Prayers from the kitchen
Sieves, funnels and whisks
Of all the rooms in the house, the kitchen is the most multi-sensory. It’s a full on sensory experience. The obvious senses of taste and smell are at play but so are our visual and tactile senses and our sense of hearing.
If you’ve been around here for a while you’ll know that we have other senses and my favourite is proprioception which is the sense that grounds our bodies and gives us a sense of where we are in relation to the world around us. The kitchen is a great place for proprioceptive activities and my favourite is kneading dough.
For me, just being in the kitchen is a place that invites prayer. The time spent in the kitchen is often in food preparation or cleaning up after a meal. These tasks are part of the ordinary part of daily living. There’s the repetition of tasks that provide a rhythm for prayer accompanied by the sound of chopping or stirring or washing and so on. As we make use of produce from the land and sea, we are grateful for the abundance of creation. When we cook for others we have a sense of connection with those who will eat our food and as we clean up there’s a sense of making something anew and fresh again. All these things inspire prompts for prayer and space to pray as we work.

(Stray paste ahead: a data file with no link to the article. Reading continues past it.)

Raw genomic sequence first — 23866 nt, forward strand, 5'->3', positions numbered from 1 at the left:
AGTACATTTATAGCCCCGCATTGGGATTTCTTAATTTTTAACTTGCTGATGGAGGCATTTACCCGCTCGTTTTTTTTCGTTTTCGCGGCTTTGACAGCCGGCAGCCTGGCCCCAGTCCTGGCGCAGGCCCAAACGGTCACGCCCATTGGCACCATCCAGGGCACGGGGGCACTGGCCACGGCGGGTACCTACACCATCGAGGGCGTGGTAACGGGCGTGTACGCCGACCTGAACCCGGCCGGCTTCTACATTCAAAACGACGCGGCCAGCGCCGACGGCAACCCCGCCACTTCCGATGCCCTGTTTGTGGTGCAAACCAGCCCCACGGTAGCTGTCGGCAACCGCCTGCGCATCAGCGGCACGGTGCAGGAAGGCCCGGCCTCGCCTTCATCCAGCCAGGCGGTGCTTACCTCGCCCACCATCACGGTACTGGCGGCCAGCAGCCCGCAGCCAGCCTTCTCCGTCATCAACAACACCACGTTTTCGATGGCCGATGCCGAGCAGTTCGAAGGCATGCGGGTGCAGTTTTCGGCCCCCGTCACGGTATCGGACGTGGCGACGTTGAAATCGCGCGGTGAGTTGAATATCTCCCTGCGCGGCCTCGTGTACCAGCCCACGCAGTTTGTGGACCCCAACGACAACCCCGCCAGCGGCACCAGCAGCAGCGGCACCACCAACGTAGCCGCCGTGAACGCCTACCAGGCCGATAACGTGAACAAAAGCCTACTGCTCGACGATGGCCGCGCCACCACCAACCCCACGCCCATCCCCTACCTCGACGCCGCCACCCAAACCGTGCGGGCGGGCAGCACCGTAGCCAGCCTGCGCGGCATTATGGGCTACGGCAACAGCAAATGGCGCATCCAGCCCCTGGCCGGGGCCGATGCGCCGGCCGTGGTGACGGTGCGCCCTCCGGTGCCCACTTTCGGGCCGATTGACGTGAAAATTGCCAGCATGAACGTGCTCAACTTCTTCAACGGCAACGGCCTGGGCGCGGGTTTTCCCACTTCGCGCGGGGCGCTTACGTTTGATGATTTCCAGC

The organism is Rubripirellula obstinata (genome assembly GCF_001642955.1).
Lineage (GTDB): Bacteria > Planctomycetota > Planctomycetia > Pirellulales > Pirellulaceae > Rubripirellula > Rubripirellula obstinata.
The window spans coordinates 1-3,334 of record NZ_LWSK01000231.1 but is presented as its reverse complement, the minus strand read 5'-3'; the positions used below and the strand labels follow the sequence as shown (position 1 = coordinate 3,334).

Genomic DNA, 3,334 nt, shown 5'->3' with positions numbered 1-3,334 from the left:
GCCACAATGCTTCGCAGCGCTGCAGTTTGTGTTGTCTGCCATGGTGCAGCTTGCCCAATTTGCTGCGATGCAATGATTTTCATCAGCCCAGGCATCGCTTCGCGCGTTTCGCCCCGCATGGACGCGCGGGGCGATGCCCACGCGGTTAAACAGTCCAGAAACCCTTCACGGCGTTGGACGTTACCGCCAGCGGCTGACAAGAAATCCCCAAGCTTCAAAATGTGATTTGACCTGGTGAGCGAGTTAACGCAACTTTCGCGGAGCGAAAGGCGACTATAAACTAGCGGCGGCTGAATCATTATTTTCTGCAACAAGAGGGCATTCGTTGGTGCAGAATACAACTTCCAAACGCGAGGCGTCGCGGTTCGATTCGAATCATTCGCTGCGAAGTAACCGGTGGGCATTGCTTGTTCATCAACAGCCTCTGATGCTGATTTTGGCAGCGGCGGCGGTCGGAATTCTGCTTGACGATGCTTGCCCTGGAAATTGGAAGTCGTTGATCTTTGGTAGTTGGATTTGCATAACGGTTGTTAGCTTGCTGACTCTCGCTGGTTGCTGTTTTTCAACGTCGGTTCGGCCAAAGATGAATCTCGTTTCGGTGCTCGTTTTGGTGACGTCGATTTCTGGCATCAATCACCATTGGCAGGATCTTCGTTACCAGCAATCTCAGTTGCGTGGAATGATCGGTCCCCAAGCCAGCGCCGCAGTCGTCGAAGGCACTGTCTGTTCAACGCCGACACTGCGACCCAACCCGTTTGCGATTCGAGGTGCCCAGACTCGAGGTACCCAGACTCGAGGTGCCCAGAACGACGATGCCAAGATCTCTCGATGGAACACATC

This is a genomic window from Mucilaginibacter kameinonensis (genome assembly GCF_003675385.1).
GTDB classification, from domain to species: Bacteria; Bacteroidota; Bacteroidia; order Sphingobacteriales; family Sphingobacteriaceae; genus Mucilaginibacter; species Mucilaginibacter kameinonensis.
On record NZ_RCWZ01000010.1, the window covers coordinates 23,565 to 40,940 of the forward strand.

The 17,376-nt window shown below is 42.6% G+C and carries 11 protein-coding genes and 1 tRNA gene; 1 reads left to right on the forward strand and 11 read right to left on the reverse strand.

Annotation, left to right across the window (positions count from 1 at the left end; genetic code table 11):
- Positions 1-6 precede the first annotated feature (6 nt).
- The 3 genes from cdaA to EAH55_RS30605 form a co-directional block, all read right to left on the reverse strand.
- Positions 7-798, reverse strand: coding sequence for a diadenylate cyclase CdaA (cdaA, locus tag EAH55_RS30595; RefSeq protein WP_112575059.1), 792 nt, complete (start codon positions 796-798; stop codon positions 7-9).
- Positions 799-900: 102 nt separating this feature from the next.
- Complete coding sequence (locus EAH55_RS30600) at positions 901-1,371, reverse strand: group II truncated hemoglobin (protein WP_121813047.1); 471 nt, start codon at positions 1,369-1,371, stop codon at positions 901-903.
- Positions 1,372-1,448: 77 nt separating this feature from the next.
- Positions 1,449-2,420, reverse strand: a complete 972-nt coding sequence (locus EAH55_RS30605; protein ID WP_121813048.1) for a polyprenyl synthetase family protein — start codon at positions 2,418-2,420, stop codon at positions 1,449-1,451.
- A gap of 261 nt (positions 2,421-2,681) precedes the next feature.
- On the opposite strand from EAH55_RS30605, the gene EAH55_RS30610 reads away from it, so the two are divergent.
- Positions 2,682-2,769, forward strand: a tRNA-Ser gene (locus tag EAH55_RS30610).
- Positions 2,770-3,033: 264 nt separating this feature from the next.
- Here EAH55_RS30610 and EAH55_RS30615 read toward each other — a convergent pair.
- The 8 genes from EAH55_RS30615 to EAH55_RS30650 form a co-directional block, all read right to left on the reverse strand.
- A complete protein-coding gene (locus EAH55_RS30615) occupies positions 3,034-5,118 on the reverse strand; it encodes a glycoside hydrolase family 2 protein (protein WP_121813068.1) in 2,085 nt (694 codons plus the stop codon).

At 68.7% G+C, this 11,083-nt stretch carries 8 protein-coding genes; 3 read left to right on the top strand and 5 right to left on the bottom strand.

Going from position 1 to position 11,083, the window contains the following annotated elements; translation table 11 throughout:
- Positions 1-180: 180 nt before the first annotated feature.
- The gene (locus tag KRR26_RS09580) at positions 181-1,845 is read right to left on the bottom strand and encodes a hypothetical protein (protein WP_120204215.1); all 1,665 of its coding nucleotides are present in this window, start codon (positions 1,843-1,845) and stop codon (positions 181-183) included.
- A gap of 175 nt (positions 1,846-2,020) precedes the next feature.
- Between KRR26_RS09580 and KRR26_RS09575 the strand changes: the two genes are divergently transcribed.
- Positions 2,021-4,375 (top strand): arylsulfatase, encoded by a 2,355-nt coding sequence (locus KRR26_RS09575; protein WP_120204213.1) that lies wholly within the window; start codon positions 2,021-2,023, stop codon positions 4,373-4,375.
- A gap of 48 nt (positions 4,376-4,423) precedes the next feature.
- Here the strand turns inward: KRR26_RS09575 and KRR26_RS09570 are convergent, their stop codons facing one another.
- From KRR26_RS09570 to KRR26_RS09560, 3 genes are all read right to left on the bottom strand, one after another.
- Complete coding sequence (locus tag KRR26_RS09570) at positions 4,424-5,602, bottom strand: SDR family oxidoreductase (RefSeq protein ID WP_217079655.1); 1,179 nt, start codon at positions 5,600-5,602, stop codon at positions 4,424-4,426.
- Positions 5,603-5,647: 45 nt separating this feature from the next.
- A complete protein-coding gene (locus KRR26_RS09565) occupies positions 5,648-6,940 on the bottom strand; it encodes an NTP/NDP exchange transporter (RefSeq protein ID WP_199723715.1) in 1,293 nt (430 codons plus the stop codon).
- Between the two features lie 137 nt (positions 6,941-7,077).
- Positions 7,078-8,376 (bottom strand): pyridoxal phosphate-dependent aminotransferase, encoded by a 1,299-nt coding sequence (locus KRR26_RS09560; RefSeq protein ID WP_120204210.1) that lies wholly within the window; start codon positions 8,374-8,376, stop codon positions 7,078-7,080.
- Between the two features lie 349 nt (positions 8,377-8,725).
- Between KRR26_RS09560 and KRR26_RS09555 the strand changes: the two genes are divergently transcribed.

There’s not in the world a kind of life more sweet and delightful, than that of a continual conversation with God, those only can comprehend it who practice and experience it.
Brother Lawrence (The Practice of the Presence of God)
I’m a big fan of Brother Lawrence. He was a monk living and working in a monastery kitchen in Paris in the 17th Century. Brother Lawrence turned the kitchen tasks of preparing and cooking food and washing dishes into spiritual tasks as he talked to God in constant prayer. His spiritual ways gained attention and people sought him out for his simple wisdom and his whole of life understanding of worship. His role was lowly and his living simple. I suspect he would be most surprised to know people are still reading his work four centuries later. The book ‘Practice of the Presence of God’ contains a mixture writings discovered after his death, letters he sent to others and four recorded conversations.
As this particular series for our Virtual Prayer Room is about items for creating a prayer kit, I’ve chosen my three favourite tools from the kitchen for prayer that you could include in a personal prayer kit, bulk purchase to use in group worship settings or use when you’re working in the kitchen. Really though, the options for using kitchen equipment or kitchen tasks for prayer are as limitless as your imagination.
May time spent in the kitchen this week be time spent in prayer for you.
On the journey
Read on for this week’s prayer ideas…
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